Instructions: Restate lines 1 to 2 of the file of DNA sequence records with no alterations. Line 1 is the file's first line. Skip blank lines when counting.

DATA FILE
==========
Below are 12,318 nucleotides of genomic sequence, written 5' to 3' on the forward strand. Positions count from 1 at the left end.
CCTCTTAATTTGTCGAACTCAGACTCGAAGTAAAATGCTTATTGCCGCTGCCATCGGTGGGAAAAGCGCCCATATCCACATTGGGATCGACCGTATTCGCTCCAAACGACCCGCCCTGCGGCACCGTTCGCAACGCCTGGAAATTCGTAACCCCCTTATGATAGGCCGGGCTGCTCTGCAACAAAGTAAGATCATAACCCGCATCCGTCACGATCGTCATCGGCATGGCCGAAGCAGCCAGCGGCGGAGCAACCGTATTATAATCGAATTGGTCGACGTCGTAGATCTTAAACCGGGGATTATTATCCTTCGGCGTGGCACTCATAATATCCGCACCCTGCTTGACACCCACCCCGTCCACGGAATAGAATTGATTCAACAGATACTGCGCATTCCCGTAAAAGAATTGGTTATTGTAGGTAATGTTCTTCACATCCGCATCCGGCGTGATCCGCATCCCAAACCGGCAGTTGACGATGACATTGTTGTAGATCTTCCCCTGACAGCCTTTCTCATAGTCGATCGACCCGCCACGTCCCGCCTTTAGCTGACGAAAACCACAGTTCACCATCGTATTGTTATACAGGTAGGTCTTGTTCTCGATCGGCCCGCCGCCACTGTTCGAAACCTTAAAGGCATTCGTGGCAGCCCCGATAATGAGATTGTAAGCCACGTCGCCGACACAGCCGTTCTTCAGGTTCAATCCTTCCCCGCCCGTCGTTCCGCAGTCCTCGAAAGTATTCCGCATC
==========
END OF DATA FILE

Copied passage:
Below are 12,318 nucleotides of genomic sequence, written 5' to 3' on the forward strand. Positions count from 1 at the left end.
CCTCTTAATTTGTCGAACTCAGACTCGAAGTAAAATGCTTATTGCCGCTGCCATCGGTGGGAAAAGCGCCCATATCCACATTGGGATCGACCGTATTCGCTCCAAACGACCCGCCCTGCGGCACCGTTCGCAACGCCTGGAAATTCGTAACCCCCTTATGATAGGCCGGGCTGCTCTGCAACAAAGTAAGATCATAACCCGCATCCGTCACGATCGTCATCGGCATGGCCGAAGCAGCCAGCGGCGGAGCAACCGTATTATAATCGAATTGGTCGACGTCGTAGATCTTAAACCGGGGATTATTATCCTTCGGCGTGGCACTCATAATATCCGCACCCTGCTTGACACCCACCCCGTCCACGGAATAGAATTGATTCAACAGATACTGCGCATTCCCGTAAAAGAATTGGTTATTGTAGGTAATGTTCTTCACATCCGCATCCGGCGTGATCCGCATCCCAAACCGGCAGTTGACGATGACATTGTTGTAGATCTTCCCCTGACAGCCTTTCTCATAGTCGATCGACCCGCCACGTCCCGCCTTTAGCTGACGAAAACCACAGTTCACCATCGTATTGTTATACAGGTAGGTCTTGTTCTCGATCGGCCCGCCGCCACTGTTCGAAACCTTAAAGGCATTCGTGGCAGCCCCGATAATGAGATTGTAAGCCACGTCGCCGACACAGCCGTTCTTCAGGTTCAATCCTTCCCCGCCCGTCGTTCCGCAGTCCTCGAAAGTATTCCGCATC